United States District Court, D. Arizona
Rachael Anne Earl, Appellant, represented by Allen D. Butler,
Law Office of Allen D Butler PC.
Cadillac LLC, Appellee, represented by Ryan James Lorenz,
Clark Hill PLC.
Mann, Appellee, represented by Adam Bennett Nach, Lane & Nach
PC & Joel Frederic Newell, Lane & Nach PC.
Fargo Bank NA, Appellee, represented by Andrew Vance
Hardenbrook, Snell & Wilmer LLP.
STEPHEN M. McNAMEE, Senior District Judge.
Rachael Anne Earl ("Debtor") appeals an Order from
the United States Bankruptcy Court granting Appellees'
objection to debtor's claimed homestead exemption. (Docs.
1; 8.) Appellees Lund Cadillac, Diane Mann
("Trustee"), and Wells Fargo Bank ask the Court to
affirm the Bankruptcy Court's decision. (Doc. 11.) The
appeal is fully briefed. (Docs. 11; 13.) For the reasons set
forth below, the Court will affirm the Bankruptcy Court's
October 28, 2013, Debtor, acting pro se, filed for Chapter 13
bankruptcy relief. (Bk. Doc. 1.) The case was
ultimately converted to a Chapter 7 on March 24, 2014,
because Debtor's proposed plan was insufficient to
compensate creditors. (Bk. Doc. 34.) At this time, Debtor
obtained counsel to proceed with the case.
first Schedule A, Debtor listed ownership of two properties:
one on Claiborne Avenue and another on Sunnyvale Avenue, both
single family residences located in Gilbert, Arizona. (Bk.
Doc. 20.) At the time of filing for bankruptcy, Debtor, her
husband, and their four children resided in the Claiborne
property. On her first Schedule C, Debtor claimed a homestead
exemption to the Claiborne property. (Id.) However, Debtor
did not have title to the Claiborne property as it had
previously been sold in a trustee's sale. Debtor
attempted to get the trustee's sale set aside, but
ultimately failed. (Bk. Doc. 83.)
bought the Sunnyvale property in May 2002 and lived there
with her family for a few years until they moved to the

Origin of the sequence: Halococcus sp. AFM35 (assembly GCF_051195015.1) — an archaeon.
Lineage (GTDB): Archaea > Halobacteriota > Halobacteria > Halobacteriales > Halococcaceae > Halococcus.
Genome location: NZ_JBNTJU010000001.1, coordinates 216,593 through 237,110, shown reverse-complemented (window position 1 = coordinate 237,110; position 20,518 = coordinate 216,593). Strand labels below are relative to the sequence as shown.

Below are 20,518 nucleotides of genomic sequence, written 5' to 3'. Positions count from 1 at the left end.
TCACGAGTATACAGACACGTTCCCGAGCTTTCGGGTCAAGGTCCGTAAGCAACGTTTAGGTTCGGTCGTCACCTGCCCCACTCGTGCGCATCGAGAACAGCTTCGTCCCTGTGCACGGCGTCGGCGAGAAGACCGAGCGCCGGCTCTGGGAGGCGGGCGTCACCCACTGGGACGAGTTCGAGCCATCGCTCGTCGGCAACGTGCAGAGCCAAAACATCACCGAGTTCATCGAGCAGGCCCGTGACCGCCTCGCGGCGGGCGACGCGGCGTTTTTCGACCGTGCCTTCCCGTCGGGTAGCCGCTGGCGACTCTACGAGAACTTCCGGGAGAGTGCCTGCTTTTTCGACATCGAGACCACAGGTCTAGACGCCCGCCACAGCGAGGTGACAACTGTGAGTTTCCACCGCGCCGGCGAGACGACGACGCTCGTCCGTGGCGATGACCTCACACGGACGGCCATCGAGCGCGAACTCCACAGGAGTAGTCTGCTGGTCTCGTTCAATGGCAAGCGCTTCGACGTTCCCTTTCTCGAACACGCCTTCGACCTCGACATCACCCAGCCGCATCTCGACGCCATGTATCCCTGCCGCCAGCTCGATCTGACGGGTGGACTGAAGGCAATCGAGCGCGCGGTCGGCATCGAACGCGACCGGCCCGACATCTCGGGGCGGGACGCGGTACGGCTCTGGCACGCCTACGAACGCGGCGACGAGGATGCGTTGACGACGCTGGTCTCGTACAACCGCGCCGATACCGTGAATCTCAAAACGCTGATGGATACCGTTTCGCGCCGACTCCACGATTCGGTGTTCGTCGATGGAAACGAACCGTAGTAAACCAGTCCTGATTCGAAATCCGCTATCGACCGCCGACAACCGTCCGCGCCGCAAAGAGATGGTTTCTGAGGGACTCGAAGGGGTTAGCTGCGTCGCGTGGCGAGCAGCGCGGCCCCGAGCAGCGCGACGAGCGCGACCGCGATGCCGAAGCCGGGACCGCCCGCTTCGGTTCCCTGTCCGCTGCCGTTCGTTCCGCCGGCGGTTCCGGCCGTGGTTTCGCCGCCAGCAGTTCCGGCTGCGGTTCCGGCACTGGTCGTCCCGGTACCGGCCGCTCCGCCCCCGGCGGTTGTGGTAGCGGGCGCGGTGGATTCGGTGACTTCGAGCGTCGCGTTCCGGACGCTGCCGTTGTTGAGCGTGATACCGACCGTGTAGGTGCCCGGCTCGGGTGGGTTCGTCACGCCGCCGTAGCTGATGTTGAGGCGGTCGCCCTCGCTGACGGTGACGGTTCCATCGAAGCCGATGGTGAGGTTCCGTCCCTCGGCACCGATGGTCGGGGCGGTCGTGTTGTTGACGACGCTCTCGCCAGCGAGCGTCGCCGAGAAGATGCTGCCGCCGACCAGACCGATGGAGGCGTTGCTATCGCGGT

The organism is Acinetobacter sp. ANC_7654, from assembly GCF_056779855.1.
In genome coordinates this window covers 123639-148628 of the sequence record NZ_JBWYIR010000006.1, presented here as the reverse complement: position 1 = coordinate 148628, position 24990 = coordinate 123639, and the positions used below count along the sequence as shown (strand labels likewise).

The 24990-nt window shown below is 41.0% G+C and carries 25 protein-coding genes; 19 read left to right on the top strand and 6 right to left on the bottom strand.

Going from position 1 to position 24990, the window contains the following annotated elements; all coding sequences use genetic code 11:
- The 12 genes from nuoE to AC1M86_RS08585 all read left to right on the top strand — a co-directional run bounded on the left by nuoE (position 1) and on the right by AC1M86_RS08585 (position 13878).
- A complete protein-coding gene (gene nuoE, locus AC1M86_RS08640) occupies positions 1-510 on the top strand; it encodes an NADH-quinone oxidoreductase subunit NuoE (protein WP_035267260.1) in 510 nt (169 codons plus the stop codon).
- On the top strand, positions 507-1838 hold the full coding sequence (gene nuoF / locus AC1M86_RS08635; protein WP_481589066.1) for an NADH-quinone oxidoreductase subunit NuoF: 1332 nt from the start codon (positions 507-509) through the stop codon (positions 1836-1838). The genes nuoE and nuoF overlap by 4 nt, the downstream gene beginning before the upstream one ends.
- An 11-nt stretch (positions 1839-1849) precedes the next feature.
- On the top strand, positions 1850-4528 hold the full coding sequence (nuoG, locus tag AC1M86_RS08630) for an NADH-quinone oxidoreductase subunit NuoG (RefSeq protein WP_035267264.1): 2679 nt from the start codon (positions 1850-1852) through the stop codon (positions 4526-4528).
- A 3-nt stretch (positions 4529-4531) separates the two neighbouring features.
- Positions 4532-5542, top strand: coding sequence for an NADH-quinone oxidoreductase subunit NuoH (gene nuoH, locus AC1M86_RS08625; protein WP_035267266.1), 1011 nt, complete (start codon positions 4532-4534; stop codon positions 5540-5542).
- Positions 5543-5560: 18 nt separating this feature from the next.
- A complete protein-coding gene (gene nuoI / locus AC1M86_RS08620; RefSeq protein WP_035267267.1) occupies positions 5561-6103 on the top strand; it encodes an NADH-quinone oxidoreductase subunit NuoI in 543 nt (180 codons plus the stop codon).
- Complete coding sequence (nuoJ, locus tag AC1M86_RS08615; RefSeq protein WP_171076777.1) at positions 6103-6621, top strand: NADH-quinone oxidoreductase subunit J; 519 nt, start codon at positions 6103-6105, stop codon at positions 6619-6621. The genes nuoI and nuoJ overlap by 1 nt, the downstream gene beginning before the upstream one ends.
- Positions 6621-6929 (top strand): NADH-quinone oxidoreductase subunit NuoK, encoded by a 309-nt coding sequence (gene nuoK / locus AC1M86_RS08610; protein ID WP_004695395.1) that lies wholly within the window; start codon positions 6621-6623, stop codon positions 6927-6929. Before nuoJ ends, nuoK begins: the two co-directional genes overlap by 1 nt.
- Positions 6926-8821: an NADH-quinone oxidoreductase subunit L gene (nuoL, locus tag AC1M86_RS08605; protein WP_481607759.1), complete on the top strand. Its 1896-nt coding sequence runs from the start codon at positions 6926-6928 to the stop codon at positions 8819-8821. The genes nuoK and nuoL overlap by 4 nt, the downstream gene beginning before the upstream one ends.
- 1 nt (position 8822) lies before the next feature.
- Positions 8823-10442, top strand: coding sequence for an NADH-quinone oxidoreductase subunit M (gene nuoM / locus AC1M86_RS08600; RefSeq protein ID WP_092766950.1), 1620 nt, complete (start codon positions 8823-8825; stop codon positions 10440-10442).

Claiborne property. Debtor retained ownership of the
Sunnyvale property, and at the time she filed her petition
had been renting the Sunnyvale property out to third-party
tenants for over four years.
August 2014, ten months after filing for bankruptcy, Debtor
filed a notice of change of address to the Sunnyvale
property. (Bk. Doc. 71.) Subsequently, Trustee filed a Notice
of Trustee's Sale on the Sunnyvale property. In December
2014, before the scheduled sale date of the Sunnyvale
property, Debtor amended her bankruptcy schedules and changed
her homestead exemption to the Sunnyvale property. (Bk. Doc.
81.) In those amended schedules, however, Debtor still
indicated that all her exempted personal property was located
at the Claiborne property. (Id.) Appellee Lund Cadillac
objected to the amendment. (Bk. Doc. 88.) The Bankruptcy
Court held an evidentiary hearing on the matter and
ultimately sustained the objection. (Bk. Doc. 125). Debtor
subsequently filed the present appeal.
STANDARD OF REVIEW
may appeal a Bankruptcy Court's Order to the District
Court if the Order is final and binding. 28 U.S.C. § 158(a).
An appellant may choose between a Bankruptcy Appellate Panel,
if one exists in the Circuit, and a District Court to hear
its appeal. 28 U.S.C. § 158(c). Thus, this Court has
appellate jurisdiction to review all final and binding Orders
issued by the Bankruptcy Court. In ultimately resolving the
substance of the appeal, the Court will review the Bankruptcy
Court's conclusions of law de novo and its
findings of fact under a clearly erroneous standard. See Fed
R. Bankr. P. 8013; Wegner v. Murphy (In re Wegner),
839 F.2d 533, 536 (9th Cir. 1988) (citing Pizza of
Hawaii, Inc. v. Shakey's, Inc. (In re Pizza of Hawaii,
Inc.), 761 F.2d 1374, 1377 (9th Cir. 1985)). In its